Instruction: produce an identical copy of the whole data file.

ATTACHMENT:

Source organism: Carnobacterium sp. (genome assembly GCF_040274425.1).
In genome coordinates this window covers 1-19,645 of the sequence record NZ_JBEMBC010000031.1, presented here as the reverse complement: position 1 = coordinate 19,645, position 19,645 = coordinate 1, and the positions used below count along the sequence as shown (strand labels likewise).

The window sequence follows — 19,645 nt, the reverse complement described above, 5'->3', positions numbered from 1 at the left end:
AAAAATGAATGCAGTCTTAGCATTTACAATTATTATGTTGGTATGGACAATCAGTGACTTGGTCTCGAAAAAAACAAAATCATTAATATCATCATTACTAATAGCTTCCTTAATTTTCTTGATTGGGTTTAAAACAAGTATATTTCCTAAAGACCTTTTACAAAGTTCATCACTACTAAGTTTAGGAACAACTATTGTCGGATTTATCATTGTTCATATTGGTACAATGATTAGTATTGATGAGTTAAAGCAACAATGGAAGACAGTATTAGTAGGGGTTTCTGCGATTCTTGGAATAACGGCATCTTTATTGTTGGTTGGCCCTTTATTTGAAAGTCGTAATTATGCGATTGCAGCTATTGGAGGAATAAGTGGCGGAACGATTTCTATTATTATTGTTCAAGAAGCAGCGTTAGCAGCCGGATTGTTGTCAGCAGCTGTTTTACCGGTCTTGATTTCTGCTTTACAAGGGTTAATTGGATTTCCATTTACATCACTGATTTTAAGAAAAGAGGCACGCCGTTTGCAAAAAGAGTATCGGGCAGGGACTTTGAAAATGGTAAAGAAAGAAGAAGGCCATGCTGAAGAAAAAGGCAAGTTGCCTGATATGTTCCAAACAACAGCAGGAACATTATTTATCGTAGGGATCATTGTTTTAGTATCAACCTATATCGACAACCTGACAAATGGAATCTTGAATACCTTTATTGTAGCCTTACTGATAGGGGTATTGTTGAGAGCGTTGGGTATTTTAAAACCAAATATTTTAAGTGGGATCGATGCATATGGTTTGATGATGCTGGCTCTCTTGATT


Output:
Source organism: Carnobacterium sp. (genome assembly GCF_040274425.1).
In genome coordinates this window covers 1-19,645 of the sequence record NZ_JBEMBC010000031.1, presented here as the reverse complement: position 1 = coordinate 19,645, position 19,645 = coordinate 1, and the positions used below count along the sequence as shown (strand labels likewise).

The window sequence follows — 19,645 nt, the reverse complement described above, 5'->3', positions numbered from 1 at the left end:
AAAAATGAATGCAGTCTTAGCATTTACAATTATTATGTTGGTATGGACAATCAGTGACTTGGTCTCGAAAAAAACAAAATCATTAATATCATCATTACTAATAGCTTCCTTAATTTTCTTGATTGGGTTTAAAACAAGTATATTTCCTAAAGACCTTTTACAAAGTTCATCACTACTAAGTTTAGGAACAACTATTGTCGGATTTATCATTGTTCATATTGGTACAATGATTAGTATTGATGAGTTAAAGCAACAATGGAAGACAGTATTAGTAGGGGTTTCTGCGATTCTTGGAATAACGGCATCTTTATTGTTGGTTGGCCCTTTATTTGAAAGTCGTAATTATGCGATTGCAGCTATTGGAGGAATAAGTGGCGGAACGATTTCTATTATTATTGTTCAAGAAGCAGCGTTAGCAGCCGGATTGTTGTCAGCAGCTGTTTTACCGGTCTTGATTTCTGCTTTACAAGGGTTAATTGGATTTCCATTTACATCACTGATTTTAAGAAAAGAGGCACGCCGTTTGCAAAAAGAGTATCGGGCAGGGACTTTGAAAATGGTAAAGAAAGAAGAAGGCCATGCTGAAGAAAAAGGCAAGTTGCCTGATATGTTCCAAACAACAGCAGGAACATTATTTATCGTAGGGATCATTGTTTTAGTATCAACCTATATCGACAACCTGACAAATGGAATCTTGAATACCTTTATTGTAGCCTTACTGATAGGGGTATTGTTGAGAGCGTTGGGTATTTTAAAACCAAATATTTTAAGTGGGATCGATGCATATGGTTTGATGATGCTGGCTCTCTTGATT